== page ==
January 27, 2003

Sherlock Update

The iWalt.com Sherlock Channel

We’ve made some nice improvements to our Sherlock channel recently. The new version is capable of searching both the forums and the weblog. Either separately, or in a combined result list. If you’ve already installed the channel in your copy of Sherlock 3 for Mac OS X 10.2, you’ll notice a new icon for “iWalt.com” rather than “iWalt.com Forums”. You can just get rid of the old one.

If you haven’t installed it before, give it a whirl. It’s a blast. =-)

And for those of you who inexplicably don’t use Mac OS X 10.2 and want to search on the web, it’s on the way.

January 26, 2003

Dave Barry

Dave Barry has a weblog. This is excellent. Now he needs an RSS feed. He needs to get off Blogspot and into a real blogging environment. It’s great to see the tools develop to the point where more and more people are diving into the medium though. The more, the merrier.

David Hyatt, meanwhile, has a bunch of ideas on merging browsers with news aggregators. I don’t think the two should become one app, but it would be great to see more cross-over between the environments. I’d love to be able to subscribe to feeds by clicking a link from the blog’s home page for example. And I’d be thrilled if Safari would open new pages from NetNewsWire in new tabs, in the background, a la Chimera.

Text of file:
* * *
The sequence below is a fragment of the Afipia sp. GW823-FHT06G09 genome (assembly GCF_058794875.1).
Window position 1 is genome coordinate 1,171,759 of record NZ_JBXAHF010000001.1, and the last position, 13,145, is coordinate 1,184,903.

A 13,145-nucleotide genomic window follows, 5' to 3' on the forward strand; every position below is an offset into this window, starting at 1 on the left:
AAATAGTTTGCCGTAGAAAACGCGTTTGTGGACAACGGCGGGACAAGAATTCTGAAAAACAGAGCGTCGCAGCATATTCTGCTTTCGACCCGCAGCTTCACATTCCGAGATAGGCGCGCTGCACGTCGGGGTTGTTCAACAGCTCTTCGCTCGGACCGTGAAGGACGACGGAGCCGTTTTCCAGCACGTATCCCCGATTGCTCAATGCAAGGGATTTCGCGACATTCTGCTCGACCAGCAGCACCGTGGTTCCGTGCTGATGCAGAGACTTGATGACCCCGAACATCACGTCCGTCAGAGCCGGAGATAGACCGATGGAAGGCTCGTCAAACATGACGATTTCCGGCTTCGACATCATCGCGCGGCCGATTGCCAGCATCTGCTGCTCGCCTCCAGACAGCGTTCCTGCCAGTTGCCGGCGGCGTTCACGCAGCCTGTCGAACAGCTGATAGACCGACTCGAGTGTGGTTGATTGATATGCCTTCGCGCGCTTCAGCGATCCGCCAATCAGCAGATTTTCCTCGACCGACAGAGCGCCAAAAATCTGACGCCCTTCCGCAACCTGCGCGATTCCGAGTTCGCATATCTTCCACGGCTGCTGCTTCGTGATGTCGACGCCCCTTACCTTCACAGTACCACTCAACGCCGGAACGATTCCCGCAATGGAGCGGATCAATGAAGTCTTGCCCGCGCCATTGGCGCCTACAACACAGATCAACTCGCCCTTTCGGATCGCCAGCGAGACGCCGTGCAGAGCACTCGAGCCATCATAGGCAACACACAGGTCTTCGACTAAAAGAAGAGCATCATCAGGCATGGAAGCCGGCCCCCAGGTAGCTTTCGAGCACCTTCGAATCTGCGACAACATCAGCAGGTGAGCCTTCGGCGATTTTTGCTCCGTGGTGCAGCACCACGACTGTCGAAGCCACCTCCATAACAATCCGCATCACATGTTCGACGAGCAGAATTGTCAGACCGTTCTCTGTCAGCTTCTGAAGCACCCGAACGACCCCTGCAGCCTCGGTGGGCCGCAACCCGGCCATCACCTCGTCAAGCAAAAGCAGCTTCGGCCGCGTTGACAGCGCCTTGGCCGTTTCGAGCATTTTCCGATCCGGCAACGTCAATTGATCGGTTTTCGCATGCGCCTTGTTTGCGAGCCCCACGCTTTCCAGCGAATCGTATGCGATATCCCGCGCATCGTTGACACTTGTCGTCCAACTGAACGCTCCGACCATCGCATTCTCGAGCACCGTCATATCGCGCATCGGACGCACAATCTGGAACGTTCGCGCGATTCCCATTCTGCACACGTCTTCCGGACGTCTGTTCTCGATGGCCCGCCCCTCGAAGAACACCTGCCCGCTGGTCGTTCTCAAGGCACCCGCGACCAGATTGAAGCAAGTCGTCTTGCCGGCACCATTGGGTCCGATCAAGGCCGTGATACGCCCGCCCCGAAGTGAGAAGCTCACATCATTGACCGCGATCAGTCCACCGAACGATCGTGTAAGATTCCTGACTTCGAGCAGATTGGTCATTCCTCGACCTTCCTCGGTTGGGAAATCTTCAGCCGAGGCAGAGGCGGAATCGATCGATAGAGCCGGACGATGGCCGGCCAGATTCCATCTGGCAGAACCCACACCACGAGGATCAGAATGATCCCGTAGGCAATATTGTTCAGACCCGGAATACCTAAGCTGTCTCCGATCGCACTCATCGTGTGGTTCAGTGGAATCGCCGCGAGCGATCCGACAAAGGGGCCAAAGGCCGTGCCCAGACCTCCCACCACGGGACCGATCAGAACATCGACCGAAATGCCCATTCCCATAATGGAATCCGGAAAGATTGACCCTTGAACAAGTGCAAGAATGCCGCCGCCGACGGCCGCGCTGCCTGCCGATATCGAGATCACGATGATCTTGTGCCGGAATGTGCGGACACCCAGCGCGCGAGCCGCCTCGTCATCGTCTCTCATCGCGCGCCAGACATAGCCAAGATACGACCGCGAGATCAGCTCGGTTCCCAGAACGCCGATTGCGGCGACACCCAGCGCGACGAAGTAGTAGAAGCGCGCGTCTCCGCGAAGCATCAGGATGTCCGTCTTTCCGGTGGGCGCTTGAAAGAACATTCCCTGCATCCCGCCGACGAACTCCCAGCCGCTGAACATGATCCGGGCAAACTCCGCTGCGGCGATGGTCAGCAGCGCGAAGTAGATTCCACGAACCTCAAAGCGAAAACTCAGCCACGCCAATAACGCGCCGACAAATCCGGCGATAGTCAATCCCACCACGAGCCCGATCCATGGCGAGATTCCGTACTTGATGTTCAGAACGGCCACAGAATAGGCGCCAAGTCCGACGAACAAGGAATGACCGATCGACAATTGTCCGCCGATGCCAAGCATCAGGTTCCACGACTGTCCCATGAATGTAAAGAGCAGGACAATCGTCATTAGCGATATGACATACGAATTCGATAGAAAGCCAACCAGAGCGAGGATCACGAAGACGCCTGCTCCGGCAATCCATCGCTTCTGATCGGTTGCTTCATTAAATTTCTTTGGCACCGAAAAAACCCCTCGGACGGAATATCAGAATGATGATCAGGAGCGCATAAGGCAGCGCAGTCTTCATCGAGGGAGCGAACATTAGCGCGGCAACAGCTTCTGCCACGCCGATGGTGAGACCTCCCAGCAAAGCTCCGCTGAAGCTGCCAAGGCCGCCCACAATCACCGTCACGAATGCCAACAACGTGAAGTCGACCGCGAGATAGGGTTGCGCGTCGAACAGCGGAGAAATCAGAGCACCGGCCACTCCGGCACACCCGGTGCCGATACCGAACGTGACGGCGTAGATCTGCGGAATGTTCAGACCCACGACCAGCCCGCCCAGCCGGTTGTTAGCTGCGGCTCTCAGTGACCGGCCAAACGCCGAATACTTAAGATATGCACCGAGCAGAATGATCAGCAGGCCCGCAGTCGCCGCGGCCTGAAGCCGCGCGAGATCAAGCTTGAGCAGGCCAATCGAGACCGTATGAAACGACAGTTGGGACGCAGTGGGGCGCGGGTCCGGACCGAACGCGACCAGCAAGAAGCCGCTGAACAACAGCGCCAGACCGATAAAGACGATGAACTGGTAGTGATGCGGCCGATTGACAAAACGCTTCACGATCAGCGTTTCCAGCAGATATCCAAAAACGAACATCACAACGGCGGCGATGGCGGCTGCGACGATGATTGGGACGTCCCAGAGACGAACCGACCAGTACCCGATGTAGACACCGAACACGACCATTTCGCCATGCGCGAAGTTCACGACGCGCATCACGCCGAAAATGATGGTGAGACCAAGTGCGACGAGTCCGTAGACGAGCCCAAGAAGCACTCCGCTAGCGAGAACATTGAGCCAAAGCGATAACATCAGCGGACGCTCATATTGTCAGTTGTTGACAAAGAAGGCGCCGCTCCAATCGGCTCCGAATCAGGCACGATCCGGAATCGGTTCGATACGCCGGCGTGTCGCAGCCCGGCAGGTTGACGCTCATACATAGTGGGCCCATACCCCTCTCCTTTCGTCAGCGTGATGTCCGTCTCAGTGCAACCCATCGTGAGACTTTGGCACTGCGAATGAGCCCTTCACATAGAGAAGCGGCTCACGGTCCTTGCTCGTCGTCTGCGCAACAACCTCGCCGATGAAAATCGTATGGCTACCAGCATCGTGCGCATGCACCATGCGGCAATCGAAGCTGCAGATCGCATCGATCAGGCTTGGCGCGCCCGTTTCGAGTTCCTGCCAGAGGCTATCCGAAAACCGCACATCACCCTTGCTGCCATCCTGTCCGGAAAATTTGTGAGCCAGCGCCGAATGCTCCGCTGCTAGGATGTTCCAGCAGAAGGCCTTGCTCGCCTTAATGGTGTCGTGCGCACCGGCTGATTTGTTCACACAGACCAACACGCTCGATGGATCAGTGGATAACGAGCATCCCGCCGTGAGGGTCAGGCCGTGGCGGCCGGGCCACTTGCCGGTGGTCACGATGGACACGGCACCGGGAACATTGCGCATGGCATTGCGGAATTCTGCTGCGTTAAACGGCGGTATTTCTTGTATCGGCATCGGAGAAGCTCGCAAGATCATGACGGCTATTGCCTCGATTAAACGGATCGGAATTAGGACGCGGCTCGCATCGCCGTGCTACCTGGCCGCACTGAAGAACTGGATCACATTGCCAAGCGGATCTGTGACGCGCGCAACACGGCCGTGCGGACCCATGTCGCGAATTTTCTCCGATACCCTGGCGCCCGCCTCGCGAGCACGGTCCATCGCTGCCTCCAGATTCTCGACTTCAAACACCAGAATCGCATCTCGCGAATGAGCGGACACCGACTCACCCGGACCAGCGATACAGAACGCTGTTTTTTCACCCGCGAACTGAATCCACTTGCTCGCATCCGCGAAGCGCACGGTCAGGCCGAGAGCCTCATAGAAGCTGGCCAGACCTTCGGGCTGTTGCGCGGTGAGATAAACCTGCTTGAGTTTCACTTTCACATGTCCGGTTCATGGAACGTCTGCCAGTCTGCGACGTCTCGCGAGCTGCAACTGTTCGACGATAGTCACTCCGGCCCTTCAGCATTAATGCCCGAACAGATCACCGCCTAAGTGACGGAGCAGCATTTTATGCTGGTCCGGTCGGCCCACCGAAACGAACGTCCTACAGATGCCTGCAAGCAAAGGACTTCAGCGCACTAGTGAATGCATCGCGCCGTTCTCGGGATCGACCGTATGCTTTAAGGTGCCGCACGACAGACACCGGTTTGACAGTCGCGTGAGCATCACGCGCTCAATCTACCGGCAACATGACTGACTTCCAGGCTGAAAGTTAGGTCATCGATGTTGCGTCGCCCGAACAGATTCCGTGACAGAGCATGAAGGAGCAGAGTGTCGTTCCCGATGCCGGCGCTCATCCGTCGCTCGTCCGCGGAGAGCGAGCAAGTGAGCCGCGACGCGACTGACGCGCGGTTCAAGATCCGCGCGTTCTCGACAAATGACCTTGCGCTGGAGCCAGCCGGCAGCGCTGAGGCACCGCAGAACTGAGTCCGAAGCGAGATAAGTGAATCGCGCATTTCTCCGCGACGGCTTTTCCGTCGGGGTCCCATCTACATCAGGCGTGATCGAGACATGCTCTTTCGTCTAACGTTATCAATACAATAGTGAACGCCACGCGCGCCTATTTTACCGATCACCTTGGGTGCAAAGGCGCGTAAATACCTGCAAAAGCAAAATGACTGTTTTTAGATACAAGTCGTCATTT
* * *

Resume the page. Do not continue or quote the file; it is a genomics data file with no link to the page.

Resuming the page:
January 26, 2003

Believe It

I’m done watching the Superbowl now. I just saw the Matrix commerical. So, so, so great. Walt’s two favorite movies of the year. I guarantee it. Now I have to spend the rest of the year avoiding every glimpse of Matrix spoilers.

[Update: The SNL Weekend Update halftime show was pretty great as well.]

[Later: Well I wound up watching most of the whole game. We made BLTs, enjoyed the commercials, shook our heads at the bad calls, and even threw an impromptu Superbowl party with the folks.]

January 24, 2003

All That Jazz

Nani said to go and see Chicago. And we did. Just got back. Liked it. Catherine, Renee, and Richard all put in surprisingly energetic performances. Catherine especially. Queen Latifah and John Reilly were good too. Now I’m tired. Going to bed soon. Zzz…

[Later: There were some great trailers before the movie as well. Big laughs from the audience for Steve Martin’s new movie, Bringing Down the House. And despite the fairly “bleh” attitude I’d been developing (based on nothing really) for Seabiscuit, I was really excited about it by the end of the trailer. The Shawshank/Rudy soundtrack mix is box office gold.]

January 24, 2003



I do all my blogging from the NetNewsWire Pro beta these days. When I switched over to NNW Pro and the MetaWeblog API, I made a bunch of improvements to the weblog from front to back. However, there’s one piece of my system that the new structure didn’t cover, the snazzy little image widgets I so often attach to the entries. The Blogizer used to handle this but I wasn’t using its other features anymore and I needed a fresh start.